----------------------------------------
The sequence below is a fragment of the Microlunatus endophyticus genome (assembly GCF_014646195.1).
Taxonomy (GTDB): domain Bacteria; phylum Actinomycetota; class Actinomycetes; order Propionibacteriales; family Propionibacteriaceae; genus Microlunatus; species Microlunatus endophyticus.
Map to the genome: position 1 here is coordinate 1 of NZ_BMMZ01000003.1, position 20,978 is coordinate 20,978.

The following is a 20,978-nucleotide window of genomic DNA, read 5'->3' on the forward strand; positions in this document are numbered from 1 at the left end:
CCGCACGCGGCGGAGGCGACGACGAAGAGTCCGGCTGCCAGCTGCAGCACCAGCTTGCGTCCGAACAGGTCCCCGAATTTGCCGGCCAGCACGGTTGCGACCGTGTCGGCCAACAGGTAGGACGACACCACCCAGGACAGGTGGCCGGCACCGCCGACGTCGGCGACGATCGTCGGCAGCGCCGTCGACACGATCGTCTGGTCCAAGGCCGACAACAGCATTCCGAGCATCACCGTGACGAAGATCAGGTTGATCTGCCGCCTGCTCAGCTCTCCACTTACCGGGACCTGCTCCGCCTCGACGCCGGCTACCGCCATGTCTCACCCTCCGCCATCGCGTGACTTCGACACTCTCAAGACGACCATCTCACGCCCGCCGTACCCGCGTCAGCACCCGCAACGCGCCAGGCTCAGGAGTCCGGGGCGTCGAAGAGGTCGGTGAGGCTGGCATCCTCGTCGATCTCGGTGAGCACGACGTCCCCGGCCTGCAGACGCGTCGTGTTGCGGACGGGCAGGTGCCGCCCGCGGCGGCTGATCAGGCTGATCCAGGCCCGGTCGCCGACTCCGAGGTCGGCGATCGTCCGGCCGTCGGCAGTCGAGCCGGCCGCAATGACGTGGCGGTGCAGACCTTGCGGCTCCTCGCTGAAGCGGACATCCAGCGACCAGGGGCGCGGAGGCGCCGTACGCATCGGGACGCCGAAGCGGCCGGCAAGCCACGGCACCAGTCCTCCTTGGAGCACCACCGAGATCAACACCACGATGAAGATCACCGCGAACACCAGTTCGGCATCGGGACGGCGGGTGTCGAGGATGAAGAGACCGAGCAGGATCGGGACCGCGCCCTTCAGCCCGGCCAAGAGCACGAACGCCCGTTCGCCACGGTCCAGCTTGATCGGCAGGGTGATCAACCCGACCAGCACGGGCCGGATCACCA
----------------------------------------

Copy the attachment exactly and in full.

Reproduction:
The sequence below is a fragment of the Microlunatus endophyticus genome (assembly GCF_014646195.1).
Taxonomy (GTDB): domain Bacteria; phylum Actinomycetota; class Actinomycetes; order Propionibacteriales; family Propionibacteriaceae; genus Microlunatus; species Microlunatus endophyticus.
Map to the genome: position 1 here is coordinate 1 of NZ_BMMZ01000003.1, position 20,978 is coordinate 20,978.

The following is a 20,978-nucleotide window of genomic DNA, read 5'->3' on the forward strand; positions in this document are numbered from 1 at the left end:
CCGCACGCGGCGGAGGCGACGACGAAGAGTCCGGCTGCCAGCTGCAGCACCAGCTTGCGTCCGAACAGGTCCCCGAATTTGCCGGCCAGCACGGTTGCGACCGTGTCGGCCAACAGGTAGGACGACACCACCCAGGACAGGTGGCCGGCACCGCCGACGTCGGCGACGATCGTCGGCAGCGCCGTCGACACGATCGTCTGGTCCAAGGCCGACAACAGCATTCCGAGCATCACCGTGACGAAGATCAGGTTGATCTGCCGCCTGCTCAGCTCTCCACTTACCGGGACCTGCTCCGCCTCGACGCCGGCTACCGCCATGTCTCACCCTCCGCCATCGCGTGACTTCGACACTCTCAAGACGACCATCTCACGCCCGCCGTACCCGCGTCAGCACCCGCAACGCGCCAGGCTCAGGAGTCCGGGGCGTCGAAGAGGTCGGTGAGGCTGGCATCCTCGTCGATCTCGGTGAGCACGACGTCCCCGGCCTGCAGACGCGTCGTGTTGCGGACGGGCAGGTGCCGCCCGCGGCGGCTGATCAGGCTGATCCAGGCCCGGTCGCCGACTCCGAGGTCGGCGATCGTCCGGCCGTCGGCAGTCGAGCCGGCCGCAATGACGTGGCGGTGCAGACCTTGCGGCTCCTCGCTGAAGCGGACATCCAGCGACCAGGGGCGCGGAGGCGCCGTACGCATCGGGACGCCGAAGCGGCCGGCAAGCCACGGCACCAGTCCTCCTTGGAGCACCACCGAGATCAACACCACGATGAAGATCACCGCGAACACCAGTTCGGCATCGGGACGGCGGGTGTCGAGGATGAAGAGACCGAGCAGGATCGGGACCGCGCCCTTCAGCCCGGCCAAGAGCACGAACGCCCGTTCGCCACGGTCCAGCTTGATCGGCAGGGTGATCAACCCGACCAGCACGGGCCGGATCACCA